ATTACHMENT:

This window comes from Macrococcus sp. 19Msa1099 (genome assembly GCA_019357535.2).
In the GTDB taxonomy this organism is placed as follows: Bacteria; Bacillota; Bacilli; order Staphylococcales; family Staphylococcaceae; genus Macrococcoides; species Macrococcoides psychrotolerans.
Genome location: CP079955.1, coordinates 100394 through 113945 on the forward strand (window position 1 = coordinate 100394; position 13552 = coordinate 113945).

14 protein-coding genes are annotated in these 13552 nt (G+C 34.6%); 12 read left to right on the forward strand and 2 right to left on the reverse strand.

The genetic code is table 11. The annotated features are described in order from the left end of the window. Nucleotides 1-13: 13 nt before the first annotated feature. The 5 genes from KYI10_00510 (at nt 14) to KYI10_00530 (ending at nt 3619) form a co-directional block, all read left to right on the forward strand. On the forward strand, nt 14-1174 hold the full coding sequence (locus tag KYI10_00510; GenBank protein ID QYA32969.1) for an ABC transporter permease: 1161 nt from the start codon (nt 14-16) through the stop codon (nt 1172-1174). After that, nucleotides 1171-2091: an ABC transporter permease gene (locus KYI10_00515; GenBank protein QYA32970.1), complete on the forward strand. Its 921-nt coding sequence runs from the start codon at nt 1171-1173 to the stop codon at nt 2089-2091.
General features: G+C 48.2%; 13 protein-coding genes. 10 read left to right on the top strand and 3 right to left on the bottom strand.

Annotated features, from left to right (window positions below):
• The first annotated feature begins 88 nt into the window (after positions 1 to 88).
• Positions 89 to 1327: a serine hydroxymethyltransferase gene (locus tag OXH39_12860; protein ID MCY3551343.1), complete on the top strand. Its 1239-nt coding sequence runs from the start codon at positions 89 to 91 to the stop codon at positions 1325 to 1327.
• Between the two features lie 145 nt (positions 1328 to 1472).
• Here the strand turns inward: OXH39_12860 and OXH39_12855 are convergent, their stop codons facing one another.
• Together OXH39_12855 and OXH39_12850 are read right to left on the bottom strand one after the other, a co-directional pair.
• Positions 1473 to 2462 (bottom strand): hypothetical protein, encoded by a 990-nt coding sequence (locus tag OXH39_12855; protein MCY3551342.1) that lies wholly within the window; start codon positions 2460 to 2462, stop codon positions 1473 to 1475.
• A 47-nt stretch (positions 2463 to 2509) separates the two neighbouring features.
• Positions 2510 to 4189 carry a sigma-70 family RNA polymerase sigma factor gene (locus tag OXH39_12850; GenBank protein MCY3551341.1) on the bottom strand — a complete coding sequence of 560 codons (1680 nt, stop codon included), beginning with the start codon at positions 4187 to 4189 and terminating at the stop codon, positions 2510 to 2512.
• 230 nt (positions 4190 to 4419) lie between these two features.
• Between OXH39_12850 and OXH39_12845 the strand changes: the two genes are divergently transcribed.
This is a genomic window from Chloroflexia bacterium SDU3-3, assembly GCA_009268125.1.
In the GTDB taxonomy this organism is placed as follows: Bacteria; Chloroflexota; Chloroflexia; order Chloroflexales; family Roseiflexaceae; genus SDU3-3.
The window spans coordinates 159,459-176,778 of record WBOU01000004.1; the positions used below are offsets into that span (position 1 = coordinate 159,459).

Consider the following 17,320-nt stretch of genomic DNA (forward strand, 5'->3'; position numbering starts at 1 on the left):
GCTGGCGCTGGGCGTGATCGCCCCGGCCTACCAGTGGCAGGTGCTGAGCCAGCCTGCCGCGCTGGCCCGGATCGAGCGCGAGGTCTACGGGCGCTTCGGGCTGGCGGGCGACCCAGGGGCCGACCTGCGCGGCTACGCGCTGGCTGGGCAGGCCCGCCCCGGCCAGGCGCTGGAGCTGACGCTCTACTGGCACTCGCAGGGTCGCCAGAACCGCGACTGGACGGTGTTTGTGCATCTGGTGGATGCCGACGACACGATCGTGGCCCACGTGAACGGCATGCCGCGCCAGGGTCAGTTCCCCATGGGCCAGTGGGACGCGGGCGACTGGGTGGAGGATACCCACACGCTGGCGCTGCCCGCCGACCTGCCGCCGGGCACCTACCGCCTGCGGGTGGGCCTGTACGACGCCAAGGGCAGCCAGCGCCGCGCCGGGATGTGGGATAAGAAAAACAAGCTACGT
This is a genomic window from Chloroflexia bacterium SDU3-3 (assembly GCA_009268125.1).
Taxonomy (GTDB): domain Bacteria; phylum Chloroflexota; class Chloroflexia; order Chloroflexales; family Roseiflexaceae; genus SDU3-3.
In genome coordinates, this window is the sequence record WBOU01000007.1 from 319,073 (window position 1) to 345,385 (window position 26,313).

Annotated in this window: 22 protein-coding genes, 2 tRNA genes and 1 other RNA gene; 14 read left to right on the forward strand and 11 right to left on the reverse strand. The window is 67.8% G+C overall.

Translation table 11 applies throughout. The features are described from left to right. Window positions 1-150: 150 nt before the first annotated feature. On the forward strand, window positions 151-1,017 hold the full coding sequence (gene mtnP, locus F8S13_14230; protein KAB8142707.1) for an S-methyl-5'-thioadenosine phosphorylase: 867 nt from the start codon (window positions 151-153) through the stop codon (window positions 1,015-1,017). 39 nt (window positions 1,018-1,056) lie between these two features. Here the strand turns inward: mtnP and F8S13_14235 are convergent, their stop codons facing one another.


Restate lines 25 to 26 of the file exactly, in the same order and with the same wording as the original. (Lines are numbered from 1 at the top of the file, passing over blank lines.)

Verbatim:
In genome coordinates, this window is the sequence record WBOU01000007.1 from 319,073 (window position 1) to 345,385 (window position 26,313).

Annotated in this window: 22 protein-coding genes, 2 tRNA genes and 1 other RNA gene; 14 read left to right on the forward strand and 11 right to left on the reverse strand. The window is 67.8% G+C overall.